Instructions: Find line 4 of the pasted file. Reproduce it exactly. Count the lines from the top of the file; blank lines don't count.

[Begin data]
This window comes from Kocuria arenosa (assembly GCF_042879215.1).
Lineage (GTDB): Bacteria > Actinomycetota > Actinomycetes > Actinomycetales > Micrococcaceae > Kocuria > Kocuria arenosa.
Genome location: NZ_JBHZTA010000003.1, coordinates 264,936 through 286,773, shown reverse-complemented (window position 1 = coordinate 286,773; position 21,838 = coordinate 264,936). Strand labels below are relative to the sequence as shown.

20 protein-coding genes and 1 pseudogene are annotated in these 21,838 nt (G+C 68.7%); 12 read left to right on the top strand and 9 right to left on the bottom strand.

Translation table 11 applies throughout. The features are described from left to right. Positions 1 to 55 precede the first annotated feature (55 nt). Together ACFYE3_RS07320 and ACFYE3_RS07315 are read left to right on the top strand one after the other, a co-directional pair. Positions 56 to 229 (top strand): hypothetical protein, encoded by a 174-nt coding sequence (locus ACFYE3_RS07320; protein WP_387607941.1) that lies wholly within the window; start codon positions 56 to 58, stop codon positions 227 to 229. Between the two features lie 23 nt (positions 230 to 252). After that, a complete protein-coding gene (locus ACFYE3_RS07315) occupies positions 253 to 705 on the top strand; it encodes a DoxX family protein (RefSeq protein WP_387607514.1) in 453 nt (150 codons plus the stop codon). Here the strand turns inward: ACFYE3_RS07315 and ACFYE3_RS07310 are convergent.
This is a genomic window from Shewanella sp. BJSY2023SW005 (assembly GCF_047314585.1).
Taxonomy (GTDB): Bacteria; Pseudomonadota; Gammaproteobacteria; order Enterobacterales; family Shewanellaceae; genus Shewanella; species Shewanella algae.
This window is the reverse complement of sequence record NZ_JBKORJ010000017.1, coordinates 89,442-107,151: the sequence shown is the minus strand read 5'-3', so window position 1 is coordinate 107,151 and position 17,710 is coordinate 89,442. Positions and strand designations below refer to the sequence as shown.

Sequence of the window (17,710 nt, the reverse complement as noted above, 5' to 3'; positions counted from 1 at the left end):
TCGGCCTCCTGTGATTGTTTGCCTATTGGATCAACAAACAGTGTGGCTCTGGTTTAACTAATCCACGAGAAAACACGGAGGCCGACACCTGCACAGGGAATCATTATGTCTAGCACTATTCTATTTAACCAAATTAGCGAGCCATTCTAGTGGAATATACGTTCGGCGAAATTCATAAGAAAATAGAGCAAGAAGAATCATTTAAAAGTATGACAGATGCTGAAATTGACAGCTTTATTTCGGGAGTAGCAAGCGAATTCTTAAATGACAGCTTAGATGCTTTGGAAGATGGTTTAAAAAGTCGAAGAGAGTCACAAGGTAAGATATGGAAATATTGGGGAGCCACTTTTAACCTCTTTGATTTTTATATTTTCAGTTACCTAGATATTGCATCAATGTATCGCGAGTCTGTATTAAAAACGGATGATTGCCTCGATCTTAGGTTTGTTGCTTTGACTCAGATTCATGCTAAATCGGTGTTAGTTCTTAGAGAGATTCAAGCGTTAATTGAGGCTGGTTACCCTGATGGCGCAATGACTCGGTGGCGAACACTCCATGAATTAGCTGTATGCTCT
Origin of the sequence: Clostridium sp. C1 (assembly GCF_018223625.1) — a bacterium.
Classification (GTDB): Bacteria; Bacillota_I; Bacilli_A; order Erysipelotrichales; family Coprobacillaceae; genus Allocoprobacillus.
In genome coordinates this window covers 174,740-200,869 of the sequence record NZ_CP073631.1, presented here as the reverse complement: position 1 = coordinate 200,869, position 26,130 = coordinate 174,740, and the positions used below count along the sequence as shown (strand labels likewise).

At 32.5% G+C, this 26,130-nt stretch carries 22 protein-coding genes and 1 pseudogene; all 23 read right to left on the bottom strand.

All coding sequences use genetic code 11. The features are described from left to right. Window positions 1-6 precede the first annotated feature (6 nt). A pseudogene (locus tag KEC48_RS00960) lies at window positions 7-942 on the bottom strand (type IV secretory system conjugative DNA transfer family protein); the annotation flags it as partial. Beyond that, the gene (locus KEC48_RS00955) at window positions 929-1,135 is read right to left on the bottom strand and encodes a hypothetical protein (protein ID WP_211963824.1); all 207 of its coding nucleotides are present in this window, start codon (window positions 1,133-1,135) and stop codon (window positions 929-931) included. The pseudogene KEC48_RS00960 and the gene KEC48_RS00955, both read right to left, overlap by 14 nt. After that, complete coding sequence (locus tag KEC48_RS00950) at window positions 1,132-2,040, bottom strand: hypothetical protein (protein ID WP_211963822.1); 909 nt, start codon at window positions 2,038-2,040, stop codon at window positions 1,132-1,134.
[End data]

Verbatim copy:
20 protein-coding genes and 1 pseudogene are annotated in these 21,838 nt (G+C 68.7%); 12 read left to right on the top strand and 9 right to left on the bottom strand.